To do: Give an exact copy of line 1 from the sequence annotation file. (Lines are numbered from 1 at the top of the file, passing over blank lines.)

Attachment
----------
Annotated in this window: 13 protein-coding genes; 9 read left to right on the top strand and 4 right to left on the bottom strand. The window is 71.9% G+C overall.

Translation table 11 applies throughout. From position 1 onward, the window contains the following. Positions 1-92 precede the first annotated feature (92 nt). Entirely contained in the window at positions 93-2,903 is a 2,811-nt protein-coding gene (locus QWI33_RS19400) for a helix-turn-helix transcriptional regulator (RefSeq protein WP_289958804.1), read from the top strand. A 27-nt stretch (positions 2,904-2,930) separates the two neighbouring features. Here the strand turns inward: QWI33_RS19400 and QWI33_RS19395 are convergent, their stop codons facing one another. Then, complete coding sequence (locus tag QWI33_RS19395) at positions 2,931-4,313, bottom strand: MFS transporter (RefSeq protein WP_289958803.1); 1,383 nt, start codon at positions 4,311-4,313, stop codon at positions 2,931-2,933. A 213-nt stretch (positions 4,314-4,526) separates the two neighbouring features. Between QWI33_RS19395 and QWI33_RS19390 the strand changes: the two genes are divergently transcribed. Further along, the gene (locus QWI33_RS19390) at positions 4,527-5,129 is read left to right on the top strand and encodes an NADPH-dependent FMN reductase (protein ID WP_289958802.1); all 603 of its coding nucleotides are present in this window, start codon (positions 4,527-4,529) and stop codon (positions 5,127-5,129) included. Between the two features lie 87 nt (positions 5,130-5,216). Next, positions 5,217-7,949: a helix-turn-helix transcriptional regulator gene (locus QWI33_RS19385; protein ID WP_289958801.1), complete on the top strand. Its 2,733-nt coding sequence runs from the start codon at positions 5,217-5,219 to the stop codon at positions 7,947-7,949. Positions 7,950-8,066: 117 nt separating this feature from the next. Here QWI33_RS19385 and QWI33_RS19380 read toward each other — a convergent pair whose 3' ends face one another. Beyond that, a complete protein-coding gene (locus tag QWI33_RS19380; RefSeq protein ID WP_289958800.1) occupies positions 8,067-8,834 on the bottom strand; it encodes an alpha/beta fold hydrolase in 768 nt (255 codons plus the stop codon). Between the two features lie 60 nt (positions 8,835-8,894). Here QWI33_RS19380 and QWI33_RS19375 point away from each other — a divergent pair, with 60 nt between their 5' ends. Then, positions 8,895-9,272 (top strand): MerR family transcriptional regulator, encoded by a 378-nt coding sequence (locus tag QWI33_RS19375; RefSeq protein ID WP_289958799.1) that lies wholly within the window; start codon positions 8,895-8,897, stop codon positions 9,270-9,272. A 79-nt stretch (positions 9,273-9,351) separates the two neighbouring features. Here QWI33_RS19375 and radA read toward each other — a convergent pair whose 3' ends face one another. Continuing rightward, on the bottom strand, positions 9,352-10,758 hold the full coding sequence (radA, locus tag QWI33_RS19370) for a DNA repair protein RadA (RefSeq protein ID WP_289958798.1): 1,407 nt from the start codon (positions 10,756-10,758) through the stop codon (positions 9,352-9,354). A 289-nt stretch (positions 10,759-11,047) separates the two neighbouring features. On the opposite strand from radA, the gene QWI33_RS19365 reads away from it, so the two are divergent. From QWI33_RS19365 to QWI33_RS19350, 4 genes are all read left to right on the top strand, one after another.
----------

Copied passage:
Annotated in this window: 13 protein-coding genes; 9 read left to right on the top strand and 4 right to left on the bottom strand. The window is 71.9% G+C overall.